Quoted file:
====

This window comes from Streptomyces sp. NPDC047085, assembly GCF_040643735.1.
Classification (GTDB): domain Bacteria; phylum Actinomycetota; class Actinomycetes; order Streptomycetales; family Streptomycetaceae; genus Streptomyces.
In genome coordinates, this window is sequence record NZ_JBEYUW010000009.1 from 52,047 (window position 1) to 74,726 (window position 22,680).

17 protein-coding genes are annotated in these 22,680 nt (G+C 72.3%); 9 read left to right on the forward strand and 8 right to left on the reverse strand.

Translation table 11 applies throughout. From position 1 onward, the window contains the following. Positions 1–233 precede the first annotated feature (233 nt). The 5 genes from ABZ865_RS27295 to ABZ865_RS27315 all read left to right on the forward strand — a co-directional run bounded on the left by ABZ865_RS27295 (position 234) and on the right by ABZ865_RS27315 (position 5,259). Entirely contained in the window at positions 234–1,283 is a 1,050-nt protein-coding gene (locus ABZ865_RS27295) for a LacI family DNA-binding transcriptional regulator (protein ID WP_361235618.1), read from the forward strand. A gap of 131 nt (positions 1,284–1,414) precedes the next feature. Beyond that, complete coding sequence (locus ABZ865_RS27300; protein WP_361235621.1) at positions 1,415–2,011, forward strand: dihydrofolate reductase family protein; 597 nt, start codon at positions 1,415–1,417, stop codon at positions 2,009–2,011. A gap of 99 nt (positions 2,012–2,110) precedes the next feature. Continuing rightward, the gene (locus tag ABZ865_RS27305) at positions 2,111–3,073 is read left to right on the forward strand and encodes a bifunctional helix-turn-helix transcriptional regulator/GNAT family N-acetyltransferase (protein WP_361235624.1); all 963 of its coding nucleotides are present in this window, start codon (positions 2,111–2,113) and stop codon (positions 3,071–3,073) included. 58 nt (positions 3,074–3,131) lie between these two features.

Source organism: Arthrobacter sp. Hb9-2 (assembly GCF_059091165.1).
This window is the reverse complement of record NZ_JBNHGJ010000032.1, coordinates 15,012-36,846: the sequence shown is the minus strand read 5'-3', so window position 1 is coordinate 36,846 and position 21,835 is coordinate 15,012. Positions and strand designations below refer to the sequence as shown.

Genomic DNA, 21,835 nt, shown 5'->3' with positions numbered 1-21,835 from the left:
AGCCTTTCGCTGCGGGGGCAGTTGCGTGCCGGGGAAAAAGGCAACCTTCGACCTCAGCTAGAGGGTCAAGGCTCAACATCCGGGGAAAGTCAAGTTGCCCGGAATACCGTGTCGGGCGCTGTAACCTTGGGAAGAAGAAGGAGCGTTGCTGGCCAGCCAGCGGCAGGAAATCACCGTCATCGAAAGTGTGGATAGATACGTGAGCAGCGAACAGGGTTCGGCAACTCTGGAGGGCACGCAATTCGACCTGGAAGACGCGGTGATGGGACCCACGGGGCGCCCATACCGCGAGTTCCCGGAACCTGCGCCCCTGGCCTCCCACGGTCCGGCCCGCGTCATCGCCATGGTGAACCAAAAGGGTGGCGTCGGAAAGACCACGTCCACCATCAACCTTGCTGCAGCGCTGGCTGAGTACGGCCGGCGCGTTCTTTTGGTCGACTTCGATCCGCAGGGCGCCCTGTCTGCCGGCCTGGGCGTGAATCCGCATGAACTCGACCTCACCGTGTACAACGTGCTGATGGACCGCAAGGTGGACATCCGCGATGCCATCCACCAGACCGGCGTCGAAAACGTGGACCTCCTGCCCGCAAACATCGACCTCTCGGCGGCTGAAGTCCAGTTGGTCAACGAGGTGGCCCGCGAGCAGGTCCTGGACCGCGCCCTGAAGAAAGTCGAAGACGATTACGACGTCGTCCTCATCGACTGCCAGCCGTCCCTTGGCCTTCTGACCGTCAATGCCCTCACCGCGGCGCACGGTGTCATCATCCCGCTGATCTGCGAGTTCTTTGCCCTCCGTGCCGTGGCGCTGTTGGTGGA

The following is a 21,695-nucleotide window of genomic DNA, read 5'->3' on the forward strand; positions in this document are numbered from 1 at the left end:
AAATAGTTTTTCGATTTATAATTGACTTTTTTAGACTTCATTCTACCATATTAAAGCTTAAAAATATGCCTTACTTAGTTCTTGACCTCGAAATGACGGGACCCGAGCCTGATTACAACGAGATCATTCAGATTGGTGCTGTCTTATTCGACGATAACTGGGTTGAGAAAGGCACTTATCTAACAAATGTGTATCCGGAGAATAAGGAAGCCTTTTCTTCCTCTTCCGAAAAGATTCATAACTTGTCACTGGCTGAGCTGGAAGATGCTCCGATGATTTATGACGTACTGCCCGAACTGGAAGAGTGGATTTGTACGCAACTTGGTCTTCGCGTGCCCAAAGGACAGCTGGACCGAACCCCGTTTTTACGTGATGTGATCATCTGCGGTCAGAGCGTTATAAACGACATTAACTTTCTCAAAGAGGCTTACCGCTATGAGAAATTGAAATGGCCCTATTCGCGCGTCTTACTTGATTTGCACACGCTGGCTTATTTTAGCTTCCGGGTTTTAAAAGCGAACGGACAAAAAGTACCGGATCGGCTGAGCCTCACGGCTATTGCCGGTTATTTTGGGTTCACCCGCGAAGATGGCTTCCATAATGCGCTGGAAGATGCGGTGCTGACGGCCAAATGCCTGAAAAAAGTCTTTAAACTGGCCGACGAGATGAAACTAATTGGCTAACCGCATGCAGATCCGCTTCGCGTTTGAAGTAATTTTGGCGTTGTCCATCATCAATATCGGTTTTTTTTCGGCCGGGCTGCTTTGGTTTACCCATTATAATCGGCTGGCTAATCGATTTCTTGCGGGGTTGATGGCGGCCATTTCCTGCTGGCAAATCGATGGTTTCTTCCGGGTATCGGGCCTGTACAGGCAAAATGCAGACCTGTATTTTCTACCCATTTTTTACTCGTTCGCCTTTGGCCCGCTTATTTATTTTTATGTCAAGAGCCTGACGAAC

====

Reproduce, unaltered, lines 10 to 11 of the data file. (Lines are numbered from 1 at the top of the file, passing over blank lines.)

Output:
The following is a 21,695-nucleotide window of genomic DNA, read 5'->3' on the forward strand; positions in this document are numbered from 1 at the left end:
AAATAGTTTTTCGATTTATAATTGACTTTTTTAGACTTCATTCTACCATATTAAAGCTTAAAAATATGCCTTACTTAGTTCTTGACCTCGAAATGACGGGACCCGAGCCTGATTACAACGAGATCATTCAGATTGGTGCTGTCTTATTCGACGATAACTGGGTTGAGAAAGGCACTTATCTAACAAATGTGTATCCGGAGAATAAGGAAGCCTTTTCTTCCTCTTCCGAAAAGATTCATAACTTGTCACTGGCTGAGCTGGAAGATGCTCCGATGATTTATGACGTACTGCCCGAACTGGAAGAGTGGATTTGTACGCAACTTGGTCTTCGCGTGCCCAAAGGACAGCTGGACCGAACCCCGTTTTTACGTGATGTGATCATCTGCGGTCAGAGCGTTATAAACGACATTAACTTTCTCAAAGAGGCTTACCGCTATGAGAAATTGAAATGGCCCTATTCGCGCGTCTTACTTGATTTGCACACGCTGGCTTATTTTAGCTTCCGGGTTTTAAAAGCGAACGGACAAAAAGTACCGGATCGGCTGAGCCTCACGGCTATTGCCGGTTATTTTGGGTTCACCCGCGAAGATGGCTTCCATAATGCGCTGGAAGATGCGGTGCTGACGGCCAAATGCCTGAAAAAAGTCTTTAAACTGGCCGACGAGATGAAACTAATTGGCTAACCGCATGCAGATCCGCTTCGCGTTTGAAGTAATTTTGGCGTTGTCCATCATCAATATCGGTTTTTTTTCGGCCGGGCTGCTTTGGTTTACCCATTATAATCGGCTGGCTAATCGATTTCTTGCGGGGTTGATGGCGGCCATTTCCTGCTGGCAAATCGATGGTTTCTTCCGGGTATCGGGCCTGTACAGGCAAAATGCAGACCTGTATTTTCTACCCATTTTTTACTCGTTCGCCTTTGGCCCGCTTATTTATTTTTATGTCAAGAGCCTGACGAAC